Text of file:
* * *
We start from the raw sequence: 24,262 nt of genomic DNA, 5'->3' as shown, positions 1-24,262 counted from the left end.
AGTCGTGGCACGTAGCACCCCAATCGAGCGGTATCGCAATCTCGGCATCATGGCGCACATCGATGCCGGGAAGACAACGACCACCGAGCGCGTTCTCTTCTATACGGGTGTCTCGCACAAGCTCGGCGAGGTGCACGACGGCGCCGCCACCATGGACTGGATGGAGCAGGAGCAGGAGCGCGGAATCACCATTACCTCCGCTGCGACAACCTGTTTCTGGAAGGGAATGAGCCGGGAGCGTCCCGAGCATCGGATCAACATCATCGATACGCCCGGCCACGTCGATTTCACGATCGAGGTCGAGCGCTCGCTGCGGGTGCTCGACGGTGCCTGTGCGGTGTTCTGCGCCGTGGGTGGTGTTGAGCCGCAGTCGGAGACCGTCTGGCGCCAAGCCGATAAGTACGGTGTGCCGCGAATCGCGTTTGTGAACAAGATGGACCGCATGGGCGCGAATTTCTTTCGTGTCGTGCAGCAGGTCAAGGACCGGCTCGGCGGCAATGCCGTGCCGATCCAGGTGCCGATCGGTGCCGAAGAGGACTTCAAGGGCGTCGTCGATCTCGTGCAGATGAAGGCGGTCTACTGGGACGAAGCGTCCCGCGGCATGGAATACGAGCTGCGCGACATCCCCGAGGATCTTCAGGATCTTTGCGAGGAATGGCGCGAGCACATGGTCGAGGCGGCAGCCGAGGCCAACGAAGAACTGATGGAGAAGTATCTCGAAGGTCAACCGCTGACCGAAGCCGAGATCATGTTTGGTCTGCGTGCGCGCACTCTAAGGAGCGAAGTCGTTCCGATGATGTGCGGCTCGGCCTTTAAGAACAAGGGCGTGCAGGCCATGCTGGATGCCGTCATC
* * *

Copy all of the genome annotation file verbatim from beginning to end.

We start from the raw sequence: 24,262 nt of genomic DNA, 5'->3' as shown, positions 1-24,262 counted from the left end.
AGTCGTGGCACGTAGCACCCCAATCGAGCGGTATCGCAATCTCGGCATCATGGCGCACATCGATGCCGGGAAGACAACGACCACCGAGCGCGTTCTCTTCTATACGGGTGTCTCGCACAAGCTCGGCGAGGTGCACGACGGCGCCGCCACCATGGACTGGATGGAGCAGGAGCAGGAGCGCGGAATCACCATTACCTCCGCTGCGACAACCTGTTTCTGGAAGGGAATGAGCCGGGAGCGTCCCGAGCATCGGATCAACATCATCGATACGCCCGGCCACGTCGATTTCACGATCGAGGTCGAGCGCTCGCTGCGGGTGCTCGACGGTGCCTGTGCGGTGTTCTGCGCCGTGGGTGGTGTTGAGCCGCAGTCGGAGACCGTCTGGCGCCAAGCCGATAAGTACGGTGTGCCGCGAATCGCGTTTGTGAACAAGATGGACCGCATGGGCGCGAATTTCTTTCGTGTCGTGCAGCAGGTCAAGGACCGGCTCGGCGGCAATGCCGTGCCGATCCAGGTGCCGATCGGTGCCGAAGAGGACTTCAAGGGCGTCGTCGATCTCGTGCAGATGAAGGCGGTCTACTGGGACGAAGCGTCCCGCGGCATGGAATACGAGCTGCGCGACATCCCCGAGGATCTTCAGGATCTTTGCGAGGAATGGCGCGAGCACATGGTCGAGGCGGCAGCCGAGGCCAACGAAGAACTGATGGAGAAGTATCTCGAAGGTCAACCGCTGACCGAAGCCGAGATCATGTTTGGTCTGCGTGCGCGCACTCTAAGGAGCGAAGTCGTTCCGATGATGTGCGGCTCGGCCTTTAAGAACAAGGGCGTGCAGGCCATGCTGGATGCCGTCATC